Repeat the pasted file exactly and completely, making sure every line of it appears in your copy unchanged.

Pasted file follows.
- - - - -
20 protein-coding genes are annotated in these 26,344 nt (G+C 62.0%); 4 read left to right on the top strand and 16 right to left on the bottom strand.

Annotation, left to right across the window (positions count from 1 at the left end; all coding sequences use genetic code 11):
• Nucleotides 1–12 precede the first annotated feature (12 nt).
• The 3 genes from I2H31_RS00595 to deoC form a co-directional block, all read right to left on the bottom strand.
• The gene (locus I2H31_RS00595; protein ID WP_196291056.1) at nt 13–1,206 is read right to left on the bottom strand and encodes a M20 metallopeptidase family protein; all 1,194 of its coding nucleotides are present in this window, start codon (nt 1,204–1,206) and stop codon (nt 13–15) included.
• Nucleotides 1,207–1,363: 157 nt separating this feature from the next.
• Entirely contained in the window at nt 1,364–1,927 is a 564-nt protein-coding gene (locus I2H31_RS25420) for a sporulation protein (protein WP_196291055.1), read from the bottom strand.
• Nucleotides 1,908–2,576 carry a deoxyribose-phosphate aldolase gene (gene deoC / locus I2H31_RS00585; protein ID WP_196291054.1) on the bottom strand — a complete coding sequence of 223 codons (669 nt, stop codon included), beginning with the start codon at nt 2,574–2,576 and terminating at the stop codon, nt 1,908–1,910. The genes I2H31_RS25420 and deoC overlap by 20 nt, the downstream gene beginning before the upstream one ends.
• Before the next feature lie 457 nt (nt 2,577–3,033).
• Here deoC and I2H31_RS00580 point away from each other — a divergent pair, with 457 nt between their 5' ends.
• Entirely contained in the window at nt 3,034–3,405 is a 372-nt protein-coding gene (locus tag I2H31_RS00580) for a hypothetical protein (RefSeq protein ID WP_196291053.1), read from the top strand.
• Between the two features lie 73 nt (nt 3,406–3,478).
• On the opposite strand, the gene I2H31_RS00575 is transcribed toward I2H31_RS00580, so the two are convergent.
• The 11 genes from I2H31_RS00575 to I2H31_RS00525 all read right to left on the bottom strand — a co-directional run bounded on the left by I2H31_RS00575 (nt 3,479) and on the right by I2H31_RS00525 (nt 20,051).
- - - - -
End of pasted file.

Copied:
20 protein-coding genes are annotated in these 26,344 nt (G+C 62.0%); 4 read left to right on the top strand and 16 right to left on the bottom strand.

Annotation, left to right across the window (positions count from 1 at the left end; all coding sequences use genetic code 11):
• Nucleotides 1–12 precede the first annotated feature (12 nt).
• The 3 genes from I2H31_RS00595 to deoC form a co-directional block, all read right to left on the bottom strand.
• The gene (locus I2H31_RS00595; protein ID WP_196291056.1) at nt 13–1,206 is read right to left on the bottom strand and encodes a M20 metallopeptidase family protein; all 1,194 of its coding nucleotides are present in this window, start codon (nt 1,204–1,206) and stop codon (nt 13–15) included.
• Nucleotides 1,207–1,363: 157 nt separating this feature from the next.
• Entirely contained in the window at nt 1,364–1,927 is a 564-nt protein-coding gene (locus I2H31_RS25420) for a sporulation protein (protein WP_196291055.1), read from the bottom strand.
• Nucleotides 1,908–2,576 carry a deoxyribose-phosphate aldolase gene (gene deoC / locus I2H31_RS00585; protein ID WP_196291054.1) on the bottom strand — a complete coding sequence of 223 codons (669 nt, stop codon included), beginning with the start codon at nt 2,574–2,576 and terminating at the stop codon, nt 1,908–1,910. The genes I2H31_RS25420 and deoC overlap by 20 nt, the downstream gene beginning before the upstream one ends.
• Before the next feature lie 457 nt (nt 2,577–3,033).
• Here deoC and I2H31_RS00580 point away from each other — a divergent pair, with 457 nt between their 5' ends.
• Entirely contained in the window at nt 3,034–3,405 is a 372-nt protein-coding gene (locus tag I2H31_RS00580) for a hypothetical protein (RefSeq protein ID WP_196291053.1), read from the top strand.
• Between the two features lie 73 nt (nt 3,406–3,478).
• On the opposite strand, the gene I2H31_RS00575 is transcribed toward I2H31_RS00580, so the two are convergent.
• The 11 genes from I2H31_RS00575 to I2H31_RS00525 all read right to left on the bottom strand — a co-directional run bounded on the left by I2H31_RS00575 (nt 3,479) and on the right by I2H31_RS00525 (nt 20,051).